Please do your best for our community by supporting the Providence Community Safety Act.


[Your name and address]


Alternate History: 5/12, 5/28, 6/8

[Here’s an explanation of alternate histories.]


Heat, dryness, really sick people, kind of barren landscapes. A lot of–as I’m listing things off it looks a little bit like what’s happening right now, in terms of economic and cultural devastation. A lot more complete separation of folks with resources and folks without resources, a lot more violence and globalization from below–people joining forces, people finding commonness where they couldn’t before because they thought they were in competition.

That part sounds–not exactly hopeful, but like something that you would like to see.

Yeah, that is.

So what’s the fear part?

Starvation?…but when you go to identify it, it’s different than what you think. I like to think of the world as an ecological system. Basically the fear is that turned on its head and nothing being able to sustain anything else. I don’t even know how to file that, where to put that.



I’ve been down here 10 years working with the homeless. Last year they had a sign that said there was no smoking in the park, so then of course people came and smoked out here, but now people are smoking in the park again. … I’d like to see people down here motivated to clean up the park.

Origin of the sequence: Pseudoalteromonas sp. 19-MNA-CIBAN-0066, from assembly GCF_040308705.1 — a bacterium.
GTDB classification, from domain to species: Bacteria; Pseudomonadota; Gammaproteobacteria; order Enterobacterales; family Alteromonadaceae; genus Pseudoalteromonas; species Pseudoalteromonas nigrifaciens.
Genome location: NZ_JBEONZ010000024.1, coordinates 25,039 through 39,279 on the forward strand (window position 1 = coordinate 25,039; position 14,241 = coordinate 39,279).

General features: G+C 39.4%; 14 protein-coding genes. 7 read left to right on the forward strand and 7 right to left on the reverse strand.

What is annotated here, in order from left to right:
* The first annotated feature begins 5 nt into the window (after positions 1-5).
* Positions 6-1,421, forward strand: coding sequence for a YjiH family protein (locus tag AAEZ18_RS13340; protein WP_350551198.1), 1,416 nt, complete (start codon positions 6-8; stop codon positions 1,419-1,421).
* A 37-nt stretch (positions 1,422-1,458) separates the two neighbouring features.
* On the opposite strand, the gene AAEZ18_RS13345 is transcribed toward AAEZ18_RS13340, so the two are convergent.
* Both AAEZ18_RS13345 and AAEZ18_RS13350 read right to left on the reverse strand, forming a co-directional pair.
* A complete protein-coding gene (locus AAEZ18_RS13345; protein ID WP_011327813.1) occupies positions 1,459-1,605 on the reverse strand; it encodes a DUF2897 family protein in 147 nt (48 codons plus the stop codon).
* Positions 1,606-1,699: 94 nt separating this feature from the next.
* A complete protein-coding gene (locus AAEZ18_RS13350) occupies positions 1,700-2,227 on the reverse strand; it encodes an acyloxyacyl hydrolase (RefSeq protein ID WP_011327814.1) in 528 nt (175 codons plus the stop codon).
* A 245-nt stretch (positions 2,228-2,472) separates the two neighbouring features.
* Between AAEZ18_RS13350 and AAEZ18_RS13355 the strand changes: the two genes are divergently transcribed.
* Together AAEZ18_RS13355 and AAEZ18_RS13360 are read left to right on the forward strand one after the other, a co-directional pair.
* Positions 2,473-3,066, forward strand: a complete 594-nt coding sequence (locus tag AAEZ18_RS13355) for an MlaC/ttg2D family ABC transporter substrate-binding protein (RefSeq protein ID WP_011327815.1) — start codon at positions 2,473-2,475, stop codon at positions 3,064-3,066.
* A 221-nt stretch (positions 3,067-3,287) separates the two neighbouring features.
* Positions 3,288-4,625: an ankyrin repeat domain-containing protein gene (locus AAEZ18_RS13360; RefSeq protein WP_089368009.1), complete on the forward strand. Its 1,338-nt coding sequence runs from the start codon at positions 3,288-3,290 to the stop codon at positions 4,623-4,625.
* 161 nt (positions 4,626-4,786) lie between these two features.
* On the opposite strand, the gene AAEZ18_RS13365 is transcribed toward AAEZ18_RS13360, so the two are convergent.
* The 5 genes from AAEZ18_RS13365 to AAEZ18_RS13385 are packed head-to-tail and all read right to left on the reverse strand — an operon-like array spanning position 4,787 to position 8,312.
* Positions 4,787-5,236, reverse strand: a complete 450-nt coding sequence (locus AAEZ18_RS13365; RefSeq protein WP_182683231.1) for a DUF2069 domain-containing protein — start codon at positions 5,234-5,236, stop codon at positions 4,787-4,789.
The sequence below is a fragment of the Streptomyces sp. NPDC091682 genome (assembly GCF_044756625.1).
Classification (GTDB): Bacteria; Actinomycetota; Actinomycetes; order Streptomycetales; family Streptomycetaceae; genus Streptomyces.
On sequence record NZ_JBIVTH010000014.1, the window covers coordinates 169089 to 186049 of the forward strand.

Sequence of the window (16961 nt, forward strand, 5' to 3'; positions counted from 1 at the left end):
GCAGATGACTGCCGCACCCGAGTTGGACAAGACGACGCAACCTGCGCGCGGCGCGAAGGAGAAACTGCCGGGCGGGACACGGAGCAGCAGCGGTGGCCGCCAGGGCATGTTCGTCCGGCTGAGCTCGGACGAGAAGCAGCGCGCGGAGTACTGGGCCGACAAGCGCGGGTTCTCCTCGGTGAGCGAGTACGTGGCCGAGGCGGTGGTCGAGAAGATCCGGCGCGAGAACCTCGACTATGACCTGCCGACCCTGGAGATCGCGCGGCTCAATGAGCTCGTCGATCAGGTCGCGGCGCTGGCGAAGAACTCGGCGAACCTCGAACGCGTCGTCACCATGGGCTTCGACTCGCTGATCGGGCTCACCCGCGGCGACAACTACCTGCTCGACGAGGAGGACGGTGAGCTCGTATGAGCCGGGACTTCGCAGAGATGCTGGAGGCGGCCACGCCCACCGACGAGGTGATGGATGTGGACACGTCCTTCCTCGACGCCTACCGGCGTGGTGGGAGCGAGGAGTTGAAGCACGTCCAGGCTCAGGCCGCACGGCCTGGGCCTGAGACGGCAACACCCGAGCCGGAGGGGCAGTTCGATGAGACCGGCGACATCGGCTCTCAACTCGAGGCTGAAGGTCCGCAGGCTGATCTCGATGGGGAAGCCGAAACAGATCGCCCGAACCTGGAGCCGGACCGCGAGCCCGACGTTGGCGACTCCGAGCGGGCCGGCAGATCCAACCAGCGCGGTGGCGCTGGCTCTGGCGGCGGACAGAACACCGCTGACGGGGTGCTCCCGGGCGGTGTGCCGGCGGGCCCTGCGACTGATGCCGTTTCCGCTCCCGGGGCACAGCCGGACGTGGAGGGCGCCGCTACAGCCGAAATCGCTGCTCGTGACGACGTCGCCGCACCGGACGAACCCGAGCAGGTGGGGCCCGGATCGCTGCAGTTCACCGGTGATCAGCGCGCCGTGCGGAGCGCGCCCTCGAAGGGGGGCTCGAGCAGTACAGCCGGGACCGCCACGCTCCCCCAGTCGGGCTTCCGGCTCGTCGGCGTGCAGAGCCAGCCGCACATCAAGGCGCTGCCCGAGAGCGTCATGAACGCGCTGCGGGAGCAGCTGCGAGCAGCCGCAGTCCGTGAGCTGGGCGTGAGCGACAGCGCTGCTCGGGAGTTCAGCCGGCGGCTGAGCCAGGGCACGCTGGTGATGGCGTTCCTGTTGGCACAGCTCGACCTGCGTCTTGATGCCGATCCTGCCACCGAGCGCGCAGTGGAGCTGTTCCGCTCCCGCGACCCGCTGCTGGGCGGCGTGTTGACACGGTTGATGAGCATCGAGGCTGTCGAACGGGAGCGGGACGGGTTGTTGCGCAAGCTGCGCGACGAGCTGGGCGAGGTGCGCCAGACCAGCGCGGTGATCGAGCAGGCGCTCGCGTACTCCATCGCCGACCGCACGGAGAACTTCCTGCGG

What do you think might motivate people?

I think people need to take ownership of it.

But what makes you take ownership of something? Like, do you own your house, what makes you feel like the owner of your house?

I think you have to tap into what people can do instead of what they can’t do.



The story of competition is only one story.

D hangs laundry in his backyard, bees rocking and rummaging in the rhododendron pollen. He has a backyard, at the moment, that he can say “his” about. If he’s honest, it belongs also to the bees, to the rhododendron, to the grass; to the native trees that the rhododendron and grass replaced, to the Native people that his ancestors displaced, to the slaves that cleared the land of trees the first time; to the bugs that thread through the grass and the worms and grubs that tunnel through the dirt; to the microfauna in their guts and the fungal hyphae laced around them. All those whose speech is in their operation. The living and the dead. There’s enough backyard for all of them, if he does it right.

Until now, the other meaning of ownership has trumped this shared meaning in his mind: the getting of what you pay for, the holding of what you have. The recognition that he is always taking part takes him apart.